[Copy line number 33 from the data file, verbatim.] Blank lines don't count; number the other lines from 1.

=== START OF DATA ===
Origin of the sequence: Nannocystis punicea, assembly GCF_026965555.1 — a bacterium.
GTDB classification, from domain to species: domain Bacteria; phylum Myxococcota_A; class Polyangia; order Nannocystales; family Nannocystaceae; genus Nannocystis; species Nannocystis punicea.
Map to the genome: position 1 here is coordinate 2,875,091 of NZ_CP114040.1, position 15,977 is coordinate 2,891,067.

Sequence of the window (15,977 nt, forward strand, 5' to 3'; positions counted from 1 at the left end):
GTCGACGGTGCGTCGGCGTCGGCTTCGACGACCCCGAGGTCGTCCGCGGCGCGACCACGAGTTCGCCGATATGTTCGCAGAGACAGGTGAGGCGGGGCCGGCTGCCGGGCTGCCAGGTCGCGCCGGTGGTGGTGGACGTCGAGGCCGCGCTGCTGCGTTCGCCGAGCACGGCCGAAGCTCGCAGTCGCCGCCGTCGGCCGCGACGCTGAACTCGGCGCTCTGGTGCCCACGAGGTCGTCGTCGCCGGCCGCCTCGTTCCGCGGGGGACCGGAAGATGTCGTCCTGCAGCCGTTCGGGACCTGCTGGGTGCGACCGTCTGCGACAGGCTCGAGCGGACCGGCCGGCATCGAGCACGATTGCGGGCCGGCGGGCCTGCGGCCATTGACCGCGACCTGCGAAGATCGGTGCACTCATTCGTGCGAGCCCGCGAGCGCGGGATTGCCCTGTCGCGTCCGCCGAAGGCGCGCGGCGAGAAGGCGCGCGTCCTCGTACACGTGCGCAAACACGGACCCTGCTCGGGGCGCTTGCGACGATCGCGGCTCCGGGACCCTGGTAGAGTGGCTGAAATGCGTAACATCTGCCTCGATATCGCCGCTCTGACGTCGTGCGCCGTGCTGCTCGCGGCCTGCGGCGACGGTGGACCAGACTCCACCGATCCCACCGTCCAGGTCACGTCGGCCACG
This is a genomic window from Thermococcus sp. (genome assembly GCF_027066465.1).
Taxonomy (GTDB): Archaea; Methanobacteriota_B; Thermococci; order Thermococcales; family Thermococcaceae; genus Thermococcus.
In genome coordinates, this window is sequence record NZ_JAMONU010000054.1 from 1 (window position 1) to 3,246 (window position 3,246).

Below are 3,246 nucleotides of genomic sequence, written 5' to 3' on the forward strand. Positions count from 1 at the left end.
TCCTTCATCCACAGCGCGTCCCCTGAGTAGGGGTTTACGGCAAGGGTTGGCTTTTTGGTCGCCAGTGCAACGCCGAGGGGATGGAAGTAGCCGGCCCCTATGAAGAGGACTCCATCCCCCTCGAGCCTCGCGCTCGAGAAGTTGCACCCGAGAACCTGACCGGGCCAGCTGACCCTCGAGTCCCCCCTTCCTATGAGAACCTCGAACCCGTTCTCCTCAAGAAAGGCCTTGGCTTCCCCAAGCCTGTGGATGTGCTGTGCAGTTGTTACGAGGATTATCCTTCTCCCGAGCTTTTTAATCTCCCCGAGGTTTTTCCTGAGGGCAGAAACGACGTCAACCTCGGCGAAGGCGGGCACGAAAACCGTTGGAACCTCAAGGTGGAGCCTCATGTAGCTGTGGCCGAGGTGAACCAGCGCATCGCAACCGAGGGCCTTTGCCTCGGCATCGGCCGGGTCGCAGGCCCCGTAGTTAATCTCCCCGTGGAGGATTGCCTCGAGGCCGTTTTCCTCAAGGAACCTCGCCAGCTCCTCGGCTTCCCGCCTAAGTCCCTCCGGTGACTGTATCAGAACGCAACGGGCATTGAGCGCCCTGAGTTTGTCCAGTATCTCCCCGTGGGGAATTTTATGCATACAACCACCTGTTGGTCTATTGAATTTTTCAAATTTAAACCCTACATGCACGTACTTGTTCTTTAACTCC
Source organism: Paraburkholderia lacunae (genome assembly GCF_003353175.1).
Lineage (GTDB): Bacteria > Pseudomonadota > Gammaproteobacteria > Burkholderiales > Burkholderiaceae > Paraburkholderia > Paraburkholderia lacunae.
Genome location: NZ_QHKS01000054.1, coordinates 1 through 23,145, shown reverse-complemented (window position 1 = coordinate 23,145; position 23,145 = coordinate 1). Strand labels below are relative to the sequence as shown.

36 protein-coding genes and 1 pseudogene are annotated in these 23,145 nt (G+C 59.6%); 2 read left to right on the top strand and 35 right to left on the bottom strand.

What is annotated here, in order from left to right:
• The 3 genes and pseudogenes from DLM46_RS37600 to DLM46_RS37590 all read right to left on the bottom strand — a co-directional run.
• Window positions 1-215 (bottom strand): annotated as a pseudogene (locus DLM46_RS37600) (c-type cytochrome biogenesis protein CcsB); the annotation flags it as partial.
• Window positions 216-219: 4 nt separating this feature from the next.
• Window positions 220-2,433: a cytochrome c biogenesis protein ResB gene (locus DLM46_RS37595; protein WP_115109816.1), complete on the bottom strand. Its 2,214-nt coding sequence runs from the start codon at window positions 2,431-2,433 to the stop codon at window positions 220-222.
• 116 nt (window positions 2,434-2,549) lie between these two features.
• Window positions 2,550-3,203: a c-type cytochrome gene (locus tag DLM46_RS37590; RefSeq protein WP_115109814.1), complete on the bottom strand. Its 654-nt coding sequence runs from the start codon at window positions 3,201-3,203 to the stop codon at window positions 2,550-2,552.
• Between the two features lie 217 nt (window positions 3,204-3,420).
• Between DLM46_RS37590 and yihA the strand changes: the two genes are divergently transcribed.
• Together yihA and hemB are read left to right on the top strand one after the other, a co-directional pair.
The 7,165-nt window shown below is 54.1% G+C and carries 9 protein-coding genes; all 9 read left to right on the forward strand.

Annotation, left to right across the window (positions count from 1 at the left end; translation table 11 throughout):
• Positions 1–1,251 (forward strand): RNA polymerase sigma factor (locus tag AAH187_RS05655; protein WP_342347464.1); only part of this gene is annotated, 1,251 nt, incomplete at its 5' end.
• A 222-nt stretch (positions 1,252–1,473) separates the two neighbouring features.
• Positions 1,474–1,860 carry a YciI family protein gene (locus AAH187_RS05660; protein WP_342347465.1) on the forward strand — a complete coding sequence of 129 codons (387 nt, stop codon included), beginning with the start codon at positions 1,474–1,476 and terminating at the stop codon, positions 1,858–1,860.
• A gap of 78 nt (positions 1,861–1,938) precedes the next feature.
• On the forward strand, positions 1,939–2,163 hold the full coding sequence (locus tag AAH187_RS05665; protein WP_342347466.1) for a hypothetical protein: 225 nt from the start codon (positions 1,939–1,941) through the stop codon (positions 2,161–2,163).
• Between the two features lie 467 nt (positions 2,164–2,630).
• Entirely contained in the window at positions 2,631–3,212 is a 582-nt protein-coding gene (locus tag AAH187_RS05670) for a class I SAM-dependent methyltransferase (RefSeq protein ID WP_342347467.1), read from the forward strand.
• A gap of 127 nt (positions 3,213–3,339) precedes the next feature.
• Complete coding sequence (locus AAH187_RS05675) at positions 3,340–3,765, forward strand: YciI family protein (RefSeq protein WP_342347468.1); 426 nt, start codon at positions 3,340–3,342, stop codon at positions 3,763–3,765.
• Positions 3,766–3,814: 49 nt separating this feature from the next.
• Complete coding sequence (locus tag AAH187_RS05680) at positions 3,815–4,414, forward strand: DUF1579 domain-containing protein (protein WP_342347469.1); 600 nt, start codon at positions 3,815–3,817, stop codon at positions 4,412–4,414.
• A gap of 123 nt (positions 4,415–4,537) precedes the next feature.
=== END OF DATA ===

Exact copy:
• Entirely contained in the window at positions 2,631–3,212 is a 582-nt protein-coding gene (locus tag AAH187_RS05670) for a class I SAM-dependent methyltransferase (RefSeq protein ID WP_342347467.1), read from the forward strand.